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Revista Española de Enfermedades Digestivas

Print version ISSN 1130-0108

Rev. esp. enferm. dig. vol.105 n.9 Madrid Oct. 2013 



Endometrioid adenocarcinoma in the lower rectum

Adenocarcinoma endometroide de recto bajo


Key words: Endometriosis. Endometrioid adenocarcinoma. Rectal cancer. Rectorrhagia.

Palabras clave: Endometriosis. Adenocarcinoma endometroide. Cáncer de recto. Rectorragia.


Dear Editor,

Endometriosis is a common disease that usually involves the ovary (1) and generally has a benign course (2). Malignization is exceptional (fewer than 1%), affecting the rectum in only 5% of reported cases (2).


Case report

A 39-year-old woman with an uneventful history presents with abdominal pain in the left iliac fossa, weight loss, and rectorrhagia lasting 6 months. A mass effect is palpated 6 cm away from the anal margin during digital examination. CA125 is elevated (522.2 U/mL) whereas CEA and CA19-9 remains normal. Colonoscopy reveals friable mucosa at 7 cm from the anal margin, which suggests extrinsic compression and precludes echoendoscopy because of stenosis. Biopsies were negative for malignancy. An abdominal CT scan unveils a big, partially necrotized rectal growth, perirectal adenopathies, and uncertain uterus infiltration (Fig. 1). Finally, transvaginal ultrasound shows a vascularized solid mass, 65x56x68 mm in size, of likely digestive origin.



In the absence of a histological diagnosis an exploratory surgery is decided upon. Following the opening of the peritoneal reflection a tumour is observed in the mid-lower rectum, and a rectal anterior resection is performed. Histopathological examination documents a poorly-differentiated, infiltrating, endometrioid adenocarcinoma over endometriosis sites within the rectal muscularis layer with intestinal wall infiltration (Fig. 2A), nodal metastases, and a cytokeratin 7-positive and cytokeratin 20-negative immunohistochemical pattern with estrogen receptors positivity. In view of these results surgery is completed with hysterectomy and double annexectomy, and the presence of an endometrioid adenocarcinoma infiltrating the uterine wall from the rectum by contiguity is confirmed, with no endometriosis sites in the uterus (Fig. 2B).



The postoperative course was uneventful; the patient received adjuvant radio-chemotherapy following discharge and remains disease-free after one year.



Fewer than 50 cases of intestinal tumours associated with endometriosis have been reported, with endometrioid adenocarcinoma being the commonest variant. Most cases occur in postmenopausal women receiving estrogen therapy following hysterectomy and double annexectomy for endometriosis. The clinical picture usually presents with abdominal pain, metrorrhagia and/or rectorrhagia (3). Tumours are usually found in the sigmoid colon, upper rectum, and rectovaginal septum, being exceptional in the extraperitoneal mid-lower rectum.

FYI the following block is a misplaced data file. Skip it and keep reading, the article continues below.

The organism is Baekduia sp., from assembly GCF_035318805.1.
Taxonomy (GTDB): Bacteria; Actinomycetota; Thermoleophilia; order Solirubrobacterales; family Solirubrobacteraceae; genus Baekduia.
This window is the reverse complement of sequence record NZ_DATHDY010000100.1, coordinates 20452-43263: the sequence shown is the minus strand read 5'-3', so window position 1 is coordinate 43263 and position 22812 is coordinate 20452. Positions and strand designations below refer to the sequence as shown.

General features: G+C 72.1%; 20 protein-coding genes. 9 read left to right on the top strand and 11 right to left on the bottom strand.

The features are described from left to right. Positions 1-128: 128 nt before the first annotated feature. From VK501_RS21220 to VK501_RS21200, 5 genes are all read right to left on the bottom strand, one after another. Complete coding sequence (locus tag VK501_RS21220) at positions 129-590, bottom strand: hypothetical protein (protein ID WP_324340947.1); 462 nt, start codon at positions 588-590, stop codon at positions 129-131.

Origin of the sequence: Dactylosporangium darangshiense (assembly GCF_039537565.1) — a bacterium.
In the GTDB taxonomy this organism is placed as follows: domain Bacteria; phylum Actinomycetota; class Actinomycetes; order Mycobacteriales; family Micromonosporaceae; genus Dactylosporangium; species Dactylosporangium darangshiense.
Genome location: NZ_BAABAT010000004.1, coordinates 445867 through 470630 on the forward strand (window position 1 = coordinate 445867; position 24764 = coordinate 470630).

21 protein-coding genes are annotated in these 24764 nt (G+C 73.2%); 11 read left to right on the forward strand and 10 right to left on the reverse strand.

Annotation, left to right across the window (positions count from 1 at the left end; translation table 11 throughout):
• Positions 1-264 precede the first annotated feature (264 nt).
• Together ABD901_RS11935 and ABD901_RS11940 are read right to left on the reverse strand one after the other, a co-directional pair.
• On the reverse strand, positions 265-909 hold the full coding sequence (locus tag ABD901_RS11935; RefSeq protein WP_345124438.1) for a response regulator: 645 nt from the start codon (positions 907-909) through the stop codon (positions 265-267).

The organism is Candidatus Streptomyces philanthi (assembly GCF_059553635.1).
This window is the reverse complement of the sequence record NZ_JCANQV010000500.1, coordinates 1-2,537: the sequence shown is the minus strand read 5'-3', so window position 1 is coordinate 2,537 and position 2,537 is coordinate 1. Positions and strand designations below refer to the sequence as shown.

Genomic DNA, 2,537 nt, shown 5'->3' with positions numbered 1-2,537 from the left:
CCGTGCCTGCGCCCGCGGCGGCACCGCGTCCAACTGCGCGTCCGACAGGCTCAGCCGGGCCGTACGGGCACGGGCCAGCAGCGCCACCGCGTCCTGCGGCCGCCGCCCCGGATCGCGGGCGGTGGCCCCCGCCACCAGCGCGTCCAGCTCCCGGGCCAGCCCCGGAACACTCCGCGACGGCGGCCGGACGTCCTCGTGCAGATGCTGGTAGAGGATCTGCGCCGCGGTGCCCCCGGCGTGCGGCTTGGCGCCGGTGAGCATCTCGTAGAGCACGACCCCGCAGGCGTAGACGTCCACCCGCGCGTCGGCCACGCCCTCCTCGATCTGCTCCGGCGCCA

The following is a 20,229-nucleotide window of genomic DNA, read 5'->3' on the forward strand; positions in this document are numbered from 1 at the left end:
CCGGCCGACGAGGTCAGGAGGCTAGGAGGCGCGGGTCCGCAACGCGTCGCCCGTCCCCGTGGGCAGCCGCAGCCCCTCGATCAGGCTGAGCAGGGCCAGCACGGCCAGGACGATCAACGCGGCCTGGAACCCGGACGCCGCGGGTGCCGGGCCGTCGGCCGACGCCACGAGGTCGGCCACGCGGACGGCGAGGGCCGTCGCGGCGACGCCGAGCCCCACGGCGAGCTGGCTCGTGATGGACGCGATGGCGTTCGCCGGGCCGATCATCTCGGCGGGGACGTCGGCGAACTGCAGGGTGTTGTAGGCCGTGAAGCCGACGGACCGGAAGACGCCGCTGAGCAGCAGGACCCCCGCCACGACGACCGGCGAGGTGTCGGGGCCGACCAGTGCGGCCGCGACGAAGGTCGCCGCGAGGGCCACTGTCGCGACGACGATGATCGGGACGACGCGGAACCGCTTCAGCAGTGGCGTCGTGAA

The etiopathogenesis is unknown, and in most cases endometriotic implants are secondary to retrograde menstruation (4). Hyperestrogenism is a potential risk factor (5), and genetic predisposition is suggested for cases without it (5). On the other hand, the neurological hypothesis described by Possover and Anaf (6,7) correlates endometriotic implants with sympathetic nervous system distribution; this might account for our patient's case since the mid-lower rectum's location is extraperitoneal and in intimate contact with the sympathetic plexus.

This case meets all the histological criteria defined by Sampson (8) for endometrioid adenocarcinoma, with tumour cells growing from endometriotic foci within the rectal muscularis coat, hence not from invasion from the uterus. Furthermore, the histology of the hysterectomy specimen confirms uterine infiltration by contiguity from the rectum, with no endometriotic sites in the uterus or annexes, and an endometrium with normal characteristics, which rules out a uterine origin.

There is no consensus protocol regarding the treatment of choice. At any rate, the need for radical resection of the involved intestinal segment plus hysterectomy and double annexectomy is indisputable. Adjuvant therapy is warranted by the presence of nodal metastases and uterine infiltration.

To conclude, endometrioid adenocarcinoma of the rectum is a rare tumour that requires a high index of suspicion for diagnosis. Importantly, it should be differentiated from colorectal tumours in order to optimize management and for its prognostic value. Our case is atypical in terms of age at presentation, absence of relevant history, and tumour location.


Yurena Caballero1, Ángel Turégano1, Eudaldo López-Tomassetti1,
María Soledad Martínez2, Virginia Benito3 and Juan Ramón Hernández1

Departments of 1General and Digestive Surgery, and 2Pathology.
Hospital Universitario Insular de Gran Canaria. Las Palmas de Gran Canaria, Spain.
3Department of Oncological Gynecology.
Hospital Universitario Materno Infantil de Gran Canaria. Las Palmas de Gran Canaria, Spain



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